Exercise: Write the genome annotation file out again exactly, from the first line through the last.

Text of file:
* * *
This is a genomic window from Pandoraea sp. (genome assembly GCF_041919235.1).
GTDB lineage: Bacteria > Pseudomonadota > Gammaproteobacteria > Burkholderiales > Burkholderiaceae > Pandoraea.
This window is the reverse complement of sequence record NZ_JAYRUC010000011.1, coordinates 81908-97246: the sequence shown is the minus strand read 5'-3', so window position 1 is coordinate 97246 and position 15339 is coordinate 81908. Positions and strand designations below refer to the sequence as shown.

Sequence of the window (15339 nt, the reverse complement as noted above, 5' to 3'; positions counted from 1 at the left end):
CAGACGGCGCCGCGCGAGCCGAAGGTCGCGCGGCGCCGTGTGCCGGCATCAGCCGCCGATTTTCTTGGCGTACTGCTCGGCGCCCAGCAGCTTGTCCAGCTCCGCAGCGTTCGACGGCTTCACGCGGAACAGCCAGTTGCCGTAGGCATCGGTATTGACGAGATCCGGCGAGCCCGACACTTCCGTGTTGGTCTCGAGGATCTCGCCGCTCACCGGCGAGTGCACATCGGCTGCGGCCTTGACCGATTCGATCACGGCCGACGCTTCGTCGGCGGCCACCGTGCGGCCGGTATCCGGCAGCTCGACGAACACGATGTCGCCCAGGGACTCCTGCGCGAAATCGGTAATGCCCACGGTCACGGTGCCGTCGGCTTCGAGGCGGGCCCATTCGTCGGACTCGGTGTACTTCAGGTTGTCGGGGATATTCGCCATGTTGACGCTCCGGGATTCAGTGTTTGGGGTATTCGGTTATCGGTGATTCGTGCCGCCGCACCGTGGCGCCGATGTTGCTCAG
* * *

This is a genomic window from Pandoraea sp. (genome assembly GCF_041919235.1).
GTDB lineage: Bacteria > Pseudomonadota > Gammaproteobacteria > Burkholderiales > Burkholderiaceae > Pandoraea.
This window is the reverse complement of sequence record NZ_JAYRUC010000011.1, coordinates 81908-97246: the sequence shown is the minus strand read 5'-3', so window position 1 is coordinate 97246 and position 15339 is coordinate 81908. Positions and strand designations below refer to the sequence as shown.

Sequence of the window (15339 nt, the reverse complement as noted above, 5' to 3'; positions counted from 1 at the left end):
CAGACGGCGCCGCGCGAGCCGAAGGTCGCGCGGCGCCGTGTGCCGGCATCAGCCGCCGATTTTCTTGGCGTACTGCTCGGCGCCCAGCAGCTTGTCCAGCTCCGCAGCGTTCGACGGCTTCACGCGGAACAGCCAGTTGCCGTAGGCATCGGTATTGACGAGATCCGGCGAGCCCGACACTTCCGTGTTGGTCTCGAGGATCTCGCCGCTCACCGGCGAGTGCACATCGGCTGCGGCCTTGACCGATTCGATCACGGCCGACGCTTCGTCGGCGGCCACCGTGCGGCCGGTATCCGGCAGCTCGACGAACACGATGTCGCCCAGGGACTCCTGCGCGAAATCGGTAATGCCCACGGTCACGGTGCCGTCGGCTTCGAGGCGGGCCCATTCGTCGGACTCGGTGTACTTCAGGTTGTCGGGGATATTCGCCATGTTGACGCTCCGGGATTCAGTGTTTGGGGTATTCGGTTATCGGTGATTCGTGCCGCCGCACCGTGGCGCCGATGTTGCTCAG